Rich Keller, local authors’ hero, fills wooden pants

Rich KellerWooden Pants PublishingRich Keller, assistant director of Northern Colorado Writers (NCW), fills some big pants as a champion of local authors in Fort Collins. But not only are the pants big, they also are wooden. I’m referring to Wooden Pants Publishing, which he founded to bring more laughter into the world. A lot of publishing companies won’t publish humor because they say that everyone’s humor is different, but Keller’s company claims to bring the bwah-ha-ha back to books by dealing with all strands of humor. He said, “The world needs more laughter. It’s tough sometimes to live here and people need a little laughter to do it. There’s enough darkness out there.”

As assistant director of NCW, Keller serves as an idea curator and social media manager. Throughout the day, my Facebook news feed is filled with thoughts, updates, information, and inspiration about writing and local authors who are members of NCW. All of that is coming from Keller. Since I have set up notifications for writing related groups on Facebook, my phone is constantly pinging to tell me what the people of NCW have been up to lately. You can find the NCW Facebook page here.

The thing I was most impressed about Keller during our interview was his relentless quest to get local authors noticed. He believes that’s the biggest challenge that writers have. There are so many writers out there and often times their books just collect spider webs in the back corner of a bookstore or don’t even make it that far. Keller’s doing his part to ensure that never happens. He hosts a radio show every first and third Tuesday from 3 to 6 p.m. on KRFC on 88.9 FM in Fort Collins. KRFC is Fort Collins Public Radio broadcasting music, news, and entertainment. In his show, he plays music but also, about 4:30 p.m., profiles local authors and has the authors read about ten minutes of their work. He said,

“My goal is to get a program on maybe once a month on KRFC where we have four or five authors read their stuff. There are so many authors in Fort Collins and northern Colorado, and they all need a profile. They need a place where people can listen to their stuff rather than a quarterly reading or something. They need to be heard on a regular basis.”

Keller also hosts the NCW podcast, where audio is posted once to twice a month and features interviews and information on a variety of writing topics. These can include upcoming NCW classes, conferences, tools, publishing, legacy markets, self-publishing, marketing, and entrepreneurship. And eventually Wooden Pants Publishing will have a podcast.

The surprising part of all of Keller’s activities mentioned above are that those are just his side activities. His “real” job is in IT at a company located on the east coast where he works remotely, mostly from an unnamed coffee shop where overheard conversations inspired his book Coffee Cup Tales and its sequel Coffee Cup Tales 2: Extra Foam. His other published books include: Paradise Not Quite Lost: A Saunders’ Savages Adventure, Dining with Zombies, Santa is a Stalker! And Other Modern Holiday Stories, and a book co-written with Missy Grynkiewicz Thinking inside My Box: Things Not to Ask Parents about Parenting. 

Coffee Cup Tales Front CoverCCT2_FrontCoverParadise not Quite Lost ebookDiningWithZombies - Complete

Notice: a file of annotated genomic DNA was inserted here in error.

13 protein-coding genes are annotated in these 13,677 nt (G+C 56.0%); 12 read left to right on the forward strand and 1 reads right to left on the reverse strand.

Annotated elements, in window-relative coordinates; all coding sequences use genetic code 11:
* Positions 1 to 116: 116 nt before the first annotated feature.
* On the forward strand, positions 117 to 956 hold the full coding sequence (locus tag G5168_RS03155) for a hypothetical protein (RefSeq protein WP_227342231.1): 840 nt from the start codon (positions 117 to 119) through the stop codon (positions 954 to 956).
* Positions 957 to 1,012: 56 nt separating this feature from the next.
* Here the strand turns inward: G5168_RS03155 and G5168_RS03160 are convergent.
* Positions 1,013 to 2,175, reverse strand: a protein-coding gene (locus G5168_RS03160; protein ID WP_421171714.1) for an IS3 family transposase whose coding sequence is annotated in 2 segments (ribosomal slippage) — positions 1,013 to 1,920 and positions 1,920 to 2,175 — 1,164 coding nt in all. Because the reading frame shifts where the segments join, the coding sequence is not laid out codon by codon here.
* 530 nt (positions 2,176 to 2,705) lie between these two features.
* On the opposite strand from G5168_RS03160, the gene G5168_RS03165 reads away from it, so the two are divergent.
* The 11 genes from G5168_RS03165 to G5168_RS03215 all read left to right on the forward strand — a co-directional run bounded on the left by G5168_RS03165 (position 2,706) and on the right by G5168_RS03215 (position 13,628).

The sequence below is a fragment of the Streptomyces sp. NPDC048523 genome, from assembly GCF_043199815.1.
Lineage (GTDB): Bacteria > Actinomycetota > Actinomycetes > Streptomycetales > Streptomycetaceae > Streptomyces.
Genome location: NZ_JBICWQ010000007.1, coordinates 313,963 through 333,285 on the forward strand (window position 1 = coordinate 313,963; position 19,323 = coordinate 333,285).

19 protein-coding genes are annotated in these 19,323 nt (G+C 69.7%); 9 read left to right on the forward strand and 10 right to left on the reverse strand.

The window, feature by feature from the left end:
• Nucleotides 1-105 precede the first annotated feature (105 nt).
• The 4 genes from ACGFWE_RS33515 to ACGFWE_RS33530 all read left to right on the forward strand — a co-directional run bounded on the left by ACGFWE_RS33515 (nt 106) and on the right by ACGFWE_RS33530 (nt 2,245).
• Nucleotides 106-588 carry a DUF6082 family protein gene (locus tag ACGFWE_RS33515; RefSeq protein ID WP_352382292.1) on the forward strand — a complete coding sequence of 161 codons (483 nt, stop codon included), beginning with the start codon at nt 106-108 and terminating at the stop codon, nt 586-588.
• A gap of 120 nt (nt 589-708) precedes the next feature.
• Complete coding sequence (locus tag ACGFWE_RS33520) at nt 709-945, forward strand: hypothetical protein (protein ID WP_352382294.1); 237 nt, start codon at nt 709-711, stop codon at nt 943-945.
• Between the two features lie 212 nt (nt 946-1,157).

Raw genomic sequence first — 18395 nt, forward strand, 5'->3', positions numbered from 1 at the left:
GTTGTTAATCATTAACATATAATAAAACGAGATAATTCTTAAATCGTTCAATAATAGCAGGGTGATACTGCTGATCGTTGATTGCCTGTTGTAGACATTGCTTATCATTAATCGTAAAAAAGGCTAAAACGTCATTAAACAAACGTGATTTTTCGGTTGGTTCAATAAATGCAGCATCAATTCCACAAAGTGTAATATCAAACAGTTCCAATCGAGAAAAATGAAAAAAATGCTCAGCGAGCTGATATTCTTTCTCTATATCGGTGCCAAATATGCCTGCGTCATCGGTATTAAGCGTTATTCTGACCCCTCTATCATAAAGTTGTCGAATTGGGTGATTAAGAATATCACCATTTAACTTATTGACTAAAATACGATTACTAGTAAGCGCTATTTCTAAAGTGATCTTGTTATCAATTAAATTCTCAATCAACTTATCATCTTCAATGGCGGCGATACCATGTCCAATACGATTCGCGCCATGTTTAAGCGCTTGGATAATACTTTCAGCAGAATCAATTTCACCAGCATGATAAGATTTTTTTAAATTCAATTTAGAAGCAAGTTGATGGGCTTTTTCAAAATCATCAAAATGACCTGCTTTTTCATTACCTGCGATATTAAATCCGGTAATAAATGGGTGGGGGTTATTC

Whew. I’m not finished yet. Keller also is married and is a father to five children. Being a husband and father is a full-time job in itself.

So where does Keller get all of his energy and motivation? Listen to what he has to say:

“I enjoy doing those things. I figure we’re going to die at some point in our lives. So I want to do it now because I don’t know what’s going to happen. I don’t want to be that person who says when I retire I want to do this because the day I retire, that’s the day I’ll get hit by the car. I want to enjoy the time now that I have, and not only with my family, but to do these things. You have to enjoy your life. I have to move forward, or I will never feel fulfilled.”

Since this is a blog about literary Fort Collins, let’s talk about Keller’s writing. Keller began writing professionally at the age of 16. He worked at a local newspaper in northern New Jersey where he covered things like board of education and council meetings and wrote feature articles about people he knew. He graduated with a B.A. in journalism from Rutgers University. After that point in his life, his father suggested he get a real job, so he did. He didn’t start writing full-time until the mid-nineties when he held a series of jobs writing for different companies, including Citigroup, AOL TV, and CliqueClack TV. He also was a comedian, performing at the Delaware Comedy Theatre and the Philly Improv Theater. When he moved to Colorado in 2010, he became involved with NCW. He has written for Rocky Mountain Parent, the Coloradoan, Fort Collins Magazine, Bella Spark Magazine, NCW’s the Writing Bug blog, and Wooden Pants blog. Since 16, he has written over 2000 articles on various topics.

Keller’s writing process is similar to a lot of the other authors I’ve interviewed in Fort Collins. He calls himself a pantser, which is someone who writes by the seat of their pants. His long hours spent at the coffee shop inspire his writing as he hears good story ideas throughout the day. He’ll write the idea down and then come back to it. He says he usually knows where he’s going with a story, so outlining is out of the question. Sometimes he knows the beginning and ending of the story and just has to fill in the middle. Other times he just writes to see what will happen. Things come to mind as he’s writing and he’s able to bring those ideas into his story.

Keller writes throughout the day; he doesn’t have a set schedule like other writers do. With five kids and a full-time job, he can’t get up at four in the morning to type out 3,000 words. He also says he needs to be in a place free of distractions, like a coffee shop, with his schedule clear. He needs to be out observing people. He said,